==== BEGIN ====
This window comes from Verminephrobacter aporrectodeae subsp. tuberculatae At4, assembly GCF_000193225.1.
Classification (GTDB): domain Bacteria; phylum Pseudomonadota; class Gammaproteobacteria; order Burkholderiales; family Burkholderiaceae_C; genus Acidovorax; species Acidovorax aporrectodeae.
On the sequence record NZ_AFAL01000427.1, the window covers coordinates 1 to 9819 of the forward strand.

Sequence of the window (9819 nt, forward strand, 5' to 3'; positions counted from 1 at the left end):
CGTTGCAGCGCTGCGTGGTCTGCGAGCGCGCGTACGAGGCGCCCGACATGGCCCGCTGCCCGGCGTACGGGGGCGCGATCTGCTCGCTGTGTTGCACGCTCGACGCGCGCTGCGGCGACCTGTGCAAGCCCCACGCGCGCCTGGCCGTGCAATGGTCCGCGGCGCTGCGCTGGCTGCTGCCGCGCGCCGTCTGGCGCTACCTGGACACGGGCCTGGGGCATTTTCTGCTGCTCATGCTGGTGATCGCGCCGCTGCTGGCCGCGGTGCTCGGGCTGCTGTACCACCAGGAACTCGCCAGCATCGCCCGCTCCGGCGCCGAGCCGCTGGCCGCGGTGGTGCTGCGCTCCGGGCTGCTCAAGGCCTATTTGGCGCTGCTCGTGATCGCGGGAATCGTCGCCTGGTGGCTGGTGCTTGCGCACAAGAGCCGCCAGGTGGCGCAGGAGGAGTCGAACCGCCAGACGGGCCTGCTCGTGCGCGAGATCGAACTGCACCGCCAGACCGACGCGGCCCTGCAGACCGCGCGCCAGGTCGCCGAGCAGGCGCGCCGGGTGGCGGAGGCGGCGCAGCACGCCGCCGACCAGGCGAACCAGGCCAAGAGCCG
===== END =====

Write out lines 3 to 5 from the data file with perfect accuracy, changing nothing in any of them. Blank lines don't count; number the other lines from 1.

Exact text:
On the sequence record NZ_AFAL01000427.1, the window covers coordinates 1 to 9819 of the forward strand.

Sequence of the window (9819 nt, forward strand, 5' to 3'; positions counted from 1 at the left end):
CGTTGCAGCGCTGCGTGGTCTGCGAGCGCGCGTACGAGGCGCCCGACATGGCCCGCTGCCCGGCGTACGGGGGCGCGATCTGCTCGCTGTGTTGCACGCTCGACGCGCGCTGCGGCGACCTGTGCAAGCCCCACGCGCGCCTGGCCGTGCAATGGTCCGCGGCGCTGCGCTGGCTGCTGCCGCGCGCCGTCTGGCGCTACCTGGACACGGGCCTGGGGCATTTTCTGCTGCTCATGCTGGTGATCGCGCCGCTGCTGGCCGCGGTGCTCGGGCTGCTGTACCACCAGGAACTCGCCAGCATCGCCCGCTCCGGCGCCGAGCCGCTGGCCGCGGTGGTGCTGCGCTCCGGGCTGCTCAAGGCCTATTTGGCGCTGCTCGTGATCGCGGGAATCGTCGCCTGGTGGCTGGTGCTTGCGCACAAGAGCCGCCAGGTGGCGCAGGAGGAGTCGAACCGCCAGACGGGCCTGCTCGTGCGCGAGATCGAACTGCACCGCCAGACCGACGCGGCCCTGCAGACCGCGCGCCAGGTCGCCGAGCAGGCGCGCCGGGTGGCGGAGGCGGCGCAGCACGCCGCCGACCAGGCGAACCAGGCCAAGAGCCG